Gayle and Pat had gone from sharing a room with twin beds when they were kids, to an office with twin desks, arranged face-to-face, today. In the semi-early days after they'd made the leap from dining-room table to a real office they would clear both desks to create mailing central, where they packaged and labeled their orders, excited about each and every one and where it was going. And they celebrated across the desks with champagne and a sausage-and-mushroom pie from the greasy pizzeria on the corner when they shut down the assembly line and hired a fulfillment house to handle getting the books from printer to customer definitely slumming it after Pat's days of luxe expense-account dinners and her plush office in a sleek glass tower, but this felt even better. She and Gayle had built it from what-ifs to reality.
The dueling desks also made it easy to talk. Some days they did a lot of that, about ad buys, color separations, and production schedules. But also about Vanessa's grades, Pat's anniversary surprises, shoes on sale, and where to get the best manicure. Articles written about the slow and steady growth of The Ell & Me Company and its catalog of fanciful picture books always played up the lifelong friendship shared by founders Patricia Reid and Gayle Saunders. It still made them smirk and shake their heads because they remembered how it started in kindergarten when Pat was too country, Gayle was too prissy, and nobody else wanted to be their friend. As kids they pretended to be lots of things mommies, gypsies, private eyes, and the Vandellas but copresidents of their own company had never been on the list.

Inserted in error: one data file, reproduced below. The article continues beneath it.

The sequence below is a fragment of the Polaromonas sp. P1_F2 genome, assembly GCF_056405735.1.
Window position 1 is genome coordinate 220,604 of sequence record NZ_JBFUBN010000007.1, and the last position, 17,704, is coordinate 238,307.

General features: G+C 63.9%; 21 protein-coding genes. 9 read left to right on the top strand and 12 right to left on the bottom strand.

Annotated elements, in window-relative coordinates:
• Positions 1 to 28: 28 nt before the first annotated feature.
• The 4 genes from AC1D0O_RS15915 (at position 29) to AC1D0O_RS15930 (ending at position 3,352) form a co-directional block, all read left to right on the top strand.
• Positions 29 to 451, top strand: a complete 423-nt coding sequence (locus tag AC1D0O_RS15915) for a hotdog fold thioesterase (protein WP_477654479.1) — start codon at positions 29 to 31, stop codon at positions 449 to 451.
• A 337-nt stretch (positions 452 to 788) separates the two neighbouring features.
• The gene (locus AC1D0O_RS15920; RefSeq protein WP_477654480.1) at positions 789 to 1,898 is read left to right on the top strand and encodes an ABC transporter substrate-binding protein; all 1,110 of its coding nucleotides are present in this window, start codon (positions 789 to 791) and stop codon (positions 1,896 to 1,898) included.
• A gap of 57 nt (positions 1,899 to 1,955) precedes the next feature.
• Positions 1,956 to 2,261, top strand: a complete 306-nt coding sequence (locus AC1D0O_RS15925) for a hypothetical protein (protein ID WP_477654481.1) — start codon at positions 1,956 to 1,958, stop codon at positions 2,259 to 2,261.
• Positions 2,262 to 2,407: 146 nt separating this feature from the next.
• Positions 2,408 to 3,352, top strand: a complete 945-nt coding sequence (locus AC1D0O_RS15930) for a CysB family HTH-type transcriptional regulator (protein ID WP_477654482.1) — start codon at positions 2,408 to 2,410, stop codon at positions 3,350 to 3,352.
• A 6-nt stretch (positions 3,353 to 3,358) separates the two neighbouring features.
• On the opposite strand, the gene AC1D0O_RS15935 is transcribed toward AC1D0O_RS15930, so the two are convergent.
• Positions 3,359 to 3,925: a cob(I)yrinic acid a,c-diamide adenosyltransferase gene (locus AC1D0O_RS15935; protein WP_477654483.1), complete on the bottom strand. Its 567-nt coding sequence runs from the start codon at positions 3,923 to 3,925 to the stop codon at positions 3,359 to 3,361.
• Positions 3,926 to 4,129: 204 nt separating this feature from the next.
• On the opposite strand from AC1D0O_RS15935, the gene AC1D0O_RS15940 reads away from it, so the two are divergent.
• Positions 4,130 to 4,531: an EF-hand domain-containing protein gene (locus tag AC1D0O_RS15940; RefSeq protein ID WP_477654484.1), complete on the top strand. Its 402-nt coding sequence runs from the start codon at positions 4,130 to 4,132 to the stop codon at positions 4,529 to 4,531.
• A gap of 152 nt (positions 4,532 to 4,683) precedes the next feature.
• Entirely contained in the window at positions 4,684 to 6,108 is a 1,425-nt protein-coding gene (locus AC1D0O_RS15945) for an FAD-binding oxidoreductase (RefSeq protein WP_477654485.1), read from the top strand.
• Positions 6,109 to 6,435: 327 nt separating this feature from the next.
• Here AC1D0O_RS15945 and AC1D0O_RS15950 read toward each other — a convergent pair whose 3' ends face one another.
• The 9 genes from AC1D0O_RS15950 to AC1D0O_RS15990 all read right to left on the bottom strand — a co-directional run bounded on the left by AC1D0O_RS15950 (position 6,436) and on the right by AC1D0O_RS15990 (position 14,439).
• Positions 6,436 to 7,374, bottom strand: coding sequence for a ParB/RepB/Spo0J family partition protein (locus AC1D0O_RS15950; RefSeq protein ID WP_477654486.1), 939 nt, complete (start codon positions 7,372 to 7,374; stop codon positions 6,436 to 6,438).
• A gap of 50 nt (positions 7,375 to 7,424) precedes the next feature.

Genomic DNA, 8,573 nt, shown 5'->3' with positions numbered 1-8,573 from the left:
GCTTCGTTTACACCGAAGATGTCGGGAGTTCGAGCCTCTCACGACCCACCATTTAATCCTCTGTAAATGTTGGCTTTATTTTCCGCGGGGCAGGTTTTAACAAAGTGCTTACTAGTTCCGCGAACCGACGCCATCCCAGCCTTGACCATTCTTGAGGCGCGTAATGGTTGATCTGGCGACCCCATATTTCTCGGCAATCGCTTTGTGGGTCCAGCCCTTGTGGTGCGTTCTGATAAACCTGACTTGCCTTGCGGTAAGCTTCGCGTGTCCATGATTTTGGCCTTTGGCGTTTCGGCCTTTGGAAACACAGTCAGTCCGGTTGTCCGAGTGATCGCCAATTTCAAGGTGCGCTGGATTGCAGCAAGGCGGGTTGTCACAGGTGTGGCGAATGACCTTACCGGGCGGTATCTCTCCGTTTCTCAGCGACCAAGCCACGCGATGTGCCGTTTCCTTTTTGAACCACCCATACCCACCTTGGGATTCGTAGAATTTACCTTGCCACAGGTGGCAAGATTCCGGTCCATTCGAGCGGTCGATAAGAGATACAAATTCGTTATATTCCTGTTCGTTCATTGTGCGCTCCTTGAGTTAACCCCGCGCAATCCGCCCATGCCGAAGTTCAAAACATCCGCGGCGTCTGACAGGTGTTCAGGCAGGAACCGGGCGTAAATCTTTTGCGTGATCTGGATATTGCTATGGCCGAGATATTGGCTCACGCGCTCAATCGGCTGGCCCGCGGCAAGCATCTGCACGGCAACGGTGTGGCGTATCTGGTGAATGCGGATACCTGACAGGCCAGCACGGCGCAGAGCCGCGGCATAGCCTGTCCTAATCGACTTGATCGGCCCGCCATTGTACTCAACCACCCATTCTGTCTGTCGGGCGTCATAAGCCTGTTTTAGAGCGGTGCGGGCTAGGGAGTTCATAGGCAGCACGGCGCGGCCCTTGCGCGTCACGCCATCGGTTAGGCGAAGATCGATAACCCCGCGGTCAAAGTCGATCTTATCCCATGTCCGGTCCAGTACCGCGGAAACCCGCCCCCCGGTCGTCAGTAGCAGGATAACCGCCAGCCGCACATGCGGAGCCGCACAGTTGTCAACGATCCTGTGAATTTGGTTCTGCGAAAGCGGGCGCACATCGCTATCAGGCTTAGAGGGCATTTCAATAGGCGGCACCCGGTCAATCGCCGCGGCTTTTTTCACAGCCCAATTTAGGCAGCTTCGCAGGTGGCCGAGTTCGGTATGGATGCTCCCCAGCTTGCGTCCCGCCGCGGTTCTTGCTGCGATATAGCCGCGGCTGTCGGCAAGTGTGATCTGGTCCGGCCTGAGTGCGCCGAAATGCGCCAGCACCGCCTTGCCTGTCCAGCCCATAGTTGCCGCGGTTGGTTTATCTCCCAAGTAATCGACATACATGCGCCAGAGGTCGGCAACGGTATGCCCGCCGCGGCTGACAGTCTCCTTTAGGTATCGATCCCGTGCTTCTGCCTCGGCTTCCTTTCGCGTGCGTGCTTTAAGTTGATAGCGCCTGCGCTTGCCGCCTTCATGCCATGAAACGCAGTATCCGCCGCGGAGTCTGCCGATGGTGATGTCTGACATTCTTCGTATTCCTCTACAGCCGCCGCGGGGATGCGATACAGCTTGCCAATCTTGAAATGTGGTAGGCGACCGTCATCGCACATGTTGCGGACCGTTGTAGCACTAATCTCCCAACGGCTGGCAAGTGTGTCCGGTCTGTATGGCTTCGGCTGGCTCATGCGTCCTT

Pat, the Ivy League ex-advertising exec who regrouped after a musical chairs merger left her with no desk when the music stopped, and Gayle, the former stay-at-home mom who turned a reversal in life into a creative springboard, made for a study in opposites, one hard-driving and business-savvy, the other whimsical and creative. Like they planned it, or even thought about it that way. Each just did what she did best and somehow it worked out.
"Sure she's not too big?" Gayle placed the doll in the stand that was included and leaned back to examine her.